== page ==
flamboyant

adjective
flam·​boy·​ant | \ flam-ˈbȯi-ənt How to pronounce flamboyant (audio) \

Definition of flamboyant

 (Entry 1 of 2)

1 : marked by or given to strikingly elaborate or colorful display or behavior a flamboyant performer
2 often capitalized : characterized by waving curves suggesting flames flamboyant tracery flamboyant architecture

flamboyant

noun

Definition of flamboyant (Entry 2 of 2)

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Other Words from flamboyant

Adjective

flamboyantly adverb

Did You Know?

Adjective

Flamboyant, which was borrowed into English from French in the 19th century, can be traced back to Old French flambe, meaning "flame." In its earliest uses flamboyant referred to a style of architecture, often in the florid French Gothic style, which featured waving curves that suggested flames. Eventually, the word developed a more general second sense for anything eye-catching or showy. As you have no doubt guessed, Old French flambe is also the origin of the English adjective flambé.

Examples of flamboyant in a Sentence

Adjective Crazy artists, or flamboyant ones, can be strangely comforting. We feel we understand where their visions come from; we're lulled by the symmetry of turbulent art and turbulent lives. — Stephen Schiff, New Yorker, 28 Dec. 1992–4 Jan. 1993 Equally flamboyant is the group's singer, Andy Bell, who prances around the stage dressed at various times like an astronaut, a space creature or a Mexican senorita. — Jim Farber, Video Review, August 1990 … he was living in the flamboyant, urbane manner he craved, in an apartment that suited his Balzacian fantasies of success … — Raymond Sokolov, Wayward Reporter, 1980 the flamboyant gestures of the conductor has a gallery of flamboyant gestures that makes him easy to imitate
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Recent Examples on the Web: Adjective But their clothes weren’t flamboyant, boastful or self-conscious. Robin Givhan, Washington Post, "Their testimony was pointed. Their clothes were reassuringly dull.," 21 Nov. 2019 The coachbuilder was Henri Binder of 31 rue du Colisée in Paris, who showed admirable restraint in this car's design compared with his more flamboyant French competitors of the period. Kirk Seaman, Car and Driver, "Gooding Auction Joins Throng of Car Auction Mega-Events in January," 12 Jan. 2020 Suleimani, a flamboyant former construction worker and bodybuilder with snowy white hair, a dapper beard, and arching salt-and-pepper eyebrows, gained notice during the eight-year war with Iraq, in the nineteen eighties. Robin Wright, The New Yorker, "Is the Killing of Qassem Suleimani an Act of War?," 3 Jan. 2020 The flamboyant, larger-than-life Phil Walden became the label's face and driving force. Matt Wake, Billboard, "Capricorn Records: Dickey Betts, Alan Walden & More on the Iconic Southern Label's 50th," 3 Dec. 2019 The Spanish singer Rosalía also made a cameo in New York in typically flamboyant style, this time wearing a Gen Z-leaning graphic zip-up and a checked pair of short-shorts with oversize platform thong sandals. Vogue, "The Best Fashion Instagrams of the Week: Cardi B, Irina Shayk, and More," 7 Sep. 2019 But he is adored by the party members in the country who cherish his Bertie Wooster-with-a-thesaurus speeches and flamboyant style. The Economist, "And then there were two," 20 June 2019 The lack of transparency only exacerbates SoftBank’s core issue—its investors are essentially relying on their faith in the conglomerate’s flamboyant but unpredictable founder Masayoshi Son. Jacky Wong, WSJ, "How Much Is the World’s Largest Tech Fund Worth to SoftBank?," 9 May 2018 Mbuvi is known for controversy and his flamboyant dress. SFChronicle.com, "News of the Day From Across the World, Dec. 9," 9 Dec. 2019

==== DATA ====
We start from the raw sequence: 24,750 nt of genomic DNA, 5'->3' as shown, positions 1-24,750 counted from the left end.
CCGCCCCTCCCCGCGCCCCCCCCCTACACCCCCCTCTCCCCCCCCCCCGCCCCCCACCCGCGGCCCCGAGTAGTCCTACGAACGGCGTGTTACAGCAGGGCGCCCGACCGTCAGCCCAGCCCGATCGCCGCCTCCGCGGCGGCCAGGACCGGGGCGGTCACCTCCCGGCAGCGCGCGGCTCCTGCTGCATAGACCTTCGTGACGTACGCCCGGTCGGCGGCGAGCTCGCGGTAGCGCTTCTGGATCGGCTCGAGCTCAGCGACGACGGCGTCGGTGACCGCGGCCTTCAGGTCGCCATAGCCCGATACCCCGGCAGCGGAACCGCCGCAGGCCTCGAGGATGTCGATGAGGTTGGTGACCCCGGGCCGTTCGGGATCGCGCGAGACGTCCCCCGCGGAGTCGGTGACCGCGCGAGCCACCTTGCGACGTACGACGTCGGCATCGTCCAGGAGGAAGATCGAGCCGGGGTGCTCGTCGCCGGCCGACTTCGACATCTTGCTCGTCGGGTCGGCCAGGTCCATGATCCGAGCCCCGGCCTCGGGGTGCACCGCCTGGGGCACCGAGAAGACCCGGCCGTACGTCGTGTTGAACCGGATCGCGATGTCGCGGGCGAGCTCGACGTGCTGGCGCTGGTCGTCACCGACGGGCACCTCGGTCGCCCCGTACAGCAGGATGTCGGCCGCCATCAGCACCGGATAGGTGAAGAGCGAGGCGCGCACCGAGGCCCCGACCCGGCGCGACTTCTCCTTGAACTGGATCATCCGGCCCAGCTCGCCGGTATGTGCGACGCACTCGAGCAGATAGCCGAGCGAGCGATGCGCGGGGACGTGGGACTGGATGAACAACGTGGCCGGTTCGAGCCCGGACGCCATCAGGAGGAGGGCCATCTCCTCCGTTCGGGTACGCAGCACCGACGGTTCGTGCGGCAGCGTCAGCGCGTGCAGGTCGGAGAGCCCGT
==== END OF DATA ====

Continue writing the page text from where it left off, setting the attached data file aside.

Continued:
These example sentences are selected automatically from various online news sources to reflect current usage of the word 'flamboyant.' Views expressed in the examples do not represent the opinion of Merriam-Webster or its editors. Send us feedback.

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First Known Use of flamboyant

Adjective

1832, in the meaning defined at sense 2

Noun

1879, in the meaning defined above

History and Etymology for flamboyant

Adjective and Noun

French, from present participle of flamboyer to flame, from Old French, from flambe

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Time Traveler for flamboyant

Time Traveler

The first known use of flamboyant was in 1832

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Last Updated

30 Jan 2020

Cite this Entry

“Flamboyant.” Merriam-Webster.com Dictionary, Merriam-Webster, https://www.merriam-webster.com/dictionary/flamboyant. Accessed 18 Feb. 2020.

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More Definitions for flamboyant

flamboyant

adjective
How to pronounce flamboyant (audio)

English Language Learners Definition of flamboyant

: having a very noticeable quality that attracts a lot of attention

flamboyant

adjective
flam·​boy·​ant | \ flam-ˈbȯi-ənt How to pronounce flamboyant (audio) \

Kids Definition of flamboyant

: having a noticeable or showy quality

Other Words from flamboyant

flamboyantly adverb

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